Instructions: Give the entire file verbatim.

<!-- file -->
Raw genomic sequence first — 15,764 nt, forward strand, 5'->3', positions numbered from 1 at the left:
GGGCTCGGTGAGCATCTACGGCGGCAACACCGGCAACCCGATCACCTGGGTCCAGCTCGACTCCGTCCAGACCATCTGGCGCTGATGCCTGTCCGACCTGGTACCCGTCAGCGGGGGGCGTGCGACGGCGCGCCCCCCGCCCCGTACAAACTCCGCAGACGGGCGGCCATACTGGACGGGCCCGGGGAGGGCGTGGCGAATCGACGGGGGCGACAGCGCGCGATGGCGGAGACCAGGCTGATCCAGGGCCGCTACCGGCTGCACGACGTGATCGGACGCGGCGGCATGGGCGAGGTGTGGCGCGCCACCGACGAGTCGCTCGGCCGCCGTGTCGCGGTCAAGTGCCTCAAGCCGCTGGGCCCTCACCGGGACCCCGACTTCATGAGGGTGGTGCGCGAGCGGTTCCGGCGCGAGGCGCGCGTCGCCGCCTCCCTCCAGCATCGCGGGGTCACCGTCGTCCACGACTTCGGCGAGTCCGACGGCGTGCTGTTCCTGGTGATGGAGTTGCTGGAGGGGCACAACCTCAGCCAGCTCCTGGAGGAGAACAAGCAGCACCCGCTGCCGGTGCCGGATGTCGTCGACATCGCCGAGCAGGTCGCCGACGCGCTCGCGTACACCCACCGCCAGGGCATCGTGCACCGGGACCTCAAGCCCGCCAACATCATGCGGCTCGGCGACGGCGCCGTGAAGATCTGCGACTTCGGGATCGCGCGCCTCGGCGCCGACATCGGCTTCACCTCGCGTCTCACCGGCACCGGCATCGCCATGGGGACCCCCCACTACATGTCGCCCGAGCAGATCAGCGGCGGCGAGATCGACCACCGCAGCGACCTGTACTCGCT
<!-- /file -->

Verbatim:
Raw genomic sequence first — 15,764 nt, forward strand, 5'->3', positions numbered from 1 at the left:
GGGCTCGGTGAGCATCTACGGCGGCAACACCGGCAACCCGATCACCTGGGTCCAGCTCGACTCCGTCCAGACCATCTGGCGCTGATGCCTGTCCGACCTGGTACCCGTCAGCGGGGGGCGTGCGACGGCGCGCCCCCCGCCCCGTACAAACTCCGCAGACGGGCGGCCATACTGGACGGGCCCGGGGAGGGCGTGGCGAATCGACGGGGGCGACAGCGCGCGATGGCGGAGACCAGGCTGATCCAGGGCCGCTACCGGCTGCACGACGTGATCGGACGCGGCGGCATGGGCGAGGTGTGGCGCGCCACCGACGAGTCGCTCGGCCGCCGTGTCGCGGTCAAGTGCCTCAAGCCGCTGGGCCCTCACCGGGACCCCGACTTCATGAGGGTGGTGCGCGAGCGGTTCCGGCGCGAGGCGCGCGTCGCCGCCTCCCTCCAGCATCGCGGGGTCACCGTCGTCCACGACTTCGGCGAGTCCGACGGCGTGCTGTTCCTGGTGATGGAGTTGCTGGAGGGGCACAACCTCAGCCAGCTCCTGGAGGAGAACAAGCAGCACCCGCTGCCGGTGCCGGATGTCGTCGACATCGCCGAGCAGGTCGCCGACGCGCTCGCGTACACCCACCGCCAGGGCATCGTGCACCGGGACCTCAAGCCCGCCAACATCATGCGGCTCGGCGACGGCGCCGTGAAGATCTGCGACTTCGGGATCGCGCGCCTCGGCGCCGACATCGGCTTCACCTCGCGTCTCACCGGCACCGGCATCGCCATGGGGACCCCCCACTACATGTCGCCCGAGCAGATCAGCGGCGGCGAGATCGACCACCGCAGCGACCTGTACTCGCT